The following is part of our project “Increasing Access to Justice for Older Adult Victims of Sexual Assault: A Capacity Building Approach”, funded by the Justice Canada Victims Fund.Learn more about this project or consult the full list of resources

 

Journal memberships may be required to access the full documents.

  • Sexual Violence Against Older People: A Review of the Empirical Literature (Bows, 2017, UK)

    "Aging and sexual violence are both established areas of research, but little attention has been paid to research into sexual violence against older people. This article presents a critical review of the literature reporting empirical research in three overlapping fields of inquiry: elder abuse, domestic violence, and sexual violence, identifying points of theoretical and methodological similarity and difference across academic disciplines."

  • Sexual Assault and Justice for Older Women: A Critical Review of the Literature (Fileborn, 2016, Australia)

    "This article provides a critical review of current literature on the sexual assault of older women—including an exploration of the specific features and emotional and physical impacts of older women’s experiences—and highlights current gaps and future directions for research, practice, and theory. A review of the literature indicates that older women constitute only a small proportion of victim/survivors. However, there is evidence to suggest that existing research underestimates the extent of this issue. Older women face particular barriers to disclosure and accessing the justice system, resulting in their experiences remaining hidden. Many of these barriers also contribute toward older women’s experiences being ignored, dismissed, or downplayed by potential bystanders. These barriers are explored in depth in this article and include cultural context, ageism, cognitive and health impairments, and living in a residential care setting. Responding to, and preventing, the sexual assault of older women requires a tailored approach—and we currently lack sufficient insight to develop appropriate responses. In closing, this article considers how we might work toward achieving “justice” for older women victim/survivors."

  • Women With Disabilities’ Experience With Physical and Sexual Abuse: A Review of the Literature and Implications for the Field (Plummer, Findley, 2012, US)

    "While studies suggest that the rate of abuse of women with disabilities is similar or higher compared to the general population, there continues to be a lack of attention to this issue. Women with disabilities are at particularly high risk of abuse, both through typical forms of violence (physical, sexual, and emotional) and those that target one’s disability. In an effort to highlight the need for increased attention to this issue, this article reviews the current peer-reviewed research in this field. The authors outline recommendations for future research goals and provide implications for research, practice, and policy."

  • Older Women Survivors of Physical and Sexual Violence: A Systematic Review of the Quantitative  (Cook, Dinnen, O'Donnell, 2011, US)
    "This systematic review synthesizes the quantitative empirical literature concerning older women survivors of physical and sexual assault."

  • Sexual Aggression Between Residents in Nursing Homes: Literature Synthesis of an Underrecognized Problem (Rosen, Lachs, Pillemer, 2010, US)

    "Evidence exists suggesting that most sexual aggression against older adults occurs in long-term care facilities. Fellow residents are the most common perpetrators, often due to inappropriate hypersexual behavior caused by dementing illness. This resident-to-resident sexual aggression (RRSA) is defined as sexual interactions between long-term care residents that in a community setting would likely be construed as unwelcome by at least one of the recipients and have high potential to cause physical or psychological distress in one or both of the involved. Although RRSA may be common and physical and psychological consequences for victims may be significant, this phenomenon has received little direct attention from researchers to date. We review the existing literature and relevant related research examining elder sexual abuse and hypersexual behavior to describe the epidemiologic features of this phenomenon, including risk factors for perpetrators and victims. Preventing and managing sexual aggression in nursing homes is made more challenging due to the legitimate and recognized need for nursing home residents, even those with advanced dementing illness, to sexually express themselves. We discuss the ethical dilemma this situation creates and the need to evaluate the capacity to consent to sexual activity among residents with dementing illness and to re-evaluate capacity as the diseases progress. We offer suggestions for managing RRSA incidents and for future research, including the importance of designing effective interventions."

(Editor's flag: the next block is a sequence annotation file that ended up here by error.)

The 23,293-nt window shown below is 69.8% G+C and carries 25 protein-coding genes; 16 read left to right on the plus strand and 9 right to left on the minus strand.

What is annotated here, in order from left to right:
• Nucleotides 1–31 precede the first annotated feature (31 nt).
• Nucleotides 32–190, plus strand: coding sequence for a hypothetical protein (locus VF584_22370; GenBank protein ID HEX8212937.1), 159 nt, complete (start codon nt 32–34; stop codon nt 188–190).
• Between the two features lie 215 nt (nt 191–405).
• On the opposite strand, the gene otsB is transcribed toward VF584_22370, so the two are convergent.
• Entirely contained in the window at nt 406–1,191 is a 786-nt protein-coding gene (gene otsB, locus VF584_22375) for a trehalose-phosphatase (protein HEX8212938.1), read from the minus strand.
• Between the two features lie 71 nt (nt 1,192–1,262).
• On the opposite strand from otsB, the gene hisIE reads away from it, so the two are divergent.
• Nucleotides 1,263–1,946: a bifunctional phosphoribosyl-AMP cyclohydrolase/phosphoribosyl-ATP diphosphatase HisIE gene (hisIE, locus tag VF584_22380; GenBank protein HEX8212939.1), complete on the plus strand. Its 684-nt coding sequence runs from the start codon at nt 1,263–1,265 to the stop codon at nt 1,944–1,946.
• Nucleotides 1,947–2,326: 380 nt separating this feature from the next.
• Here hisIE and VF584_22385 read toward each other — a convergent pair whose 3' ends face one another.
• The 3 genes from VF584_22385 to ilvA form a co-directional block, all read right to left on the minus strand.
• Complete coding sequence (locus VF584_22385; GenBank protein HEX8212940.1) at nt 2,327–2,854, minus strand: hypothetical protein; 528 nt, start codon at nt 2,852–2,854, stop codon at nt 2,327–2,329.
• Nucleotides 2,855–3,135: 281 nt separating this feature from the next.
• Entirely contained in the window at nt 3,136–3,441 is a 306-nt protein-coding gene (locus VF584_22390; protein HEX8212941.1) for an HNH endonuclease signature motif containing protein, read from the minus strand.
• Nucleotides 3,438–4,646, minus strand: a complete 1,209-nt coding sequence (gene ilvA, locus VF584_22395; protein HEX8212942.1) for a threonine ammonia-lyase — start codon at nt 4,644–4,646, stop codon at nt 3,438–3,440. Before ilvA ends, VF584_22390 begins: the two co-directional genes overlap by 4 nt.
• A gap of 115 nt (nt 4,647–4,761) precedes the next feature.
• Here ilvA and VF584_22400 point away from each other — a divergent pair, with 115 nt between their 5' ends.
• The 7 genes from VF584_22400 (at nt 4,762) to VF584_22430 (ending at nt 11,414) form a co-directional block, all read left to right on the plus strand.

• Sexual Violence, Elder Abuse, and Sexuality of Transgender Adults, Age 50+: Results of Three Surveys (Cook-Daniels & Munson, 2010, US) 
    "Relatively little is known about the lives of transgender people once they are through their gender transition. Even less is known about transgender elders, either those who transitioned many decades ago and now have grown older or those who are transitioning in mid- or later-life. This article reports on the findings of three online surveys of transgender adults age 50 years and older on three topics: sexual violence, elder abuse, and sexuality. Sexual violence and elder abuse had been experienced by a strong majority of those surveyed. The sexuality survey demonstrated clearly that there is a vast range of diversity in transgender people's sexual lives and that the majority of midlife and older transgender people believed their gender identity influenced their sexuality."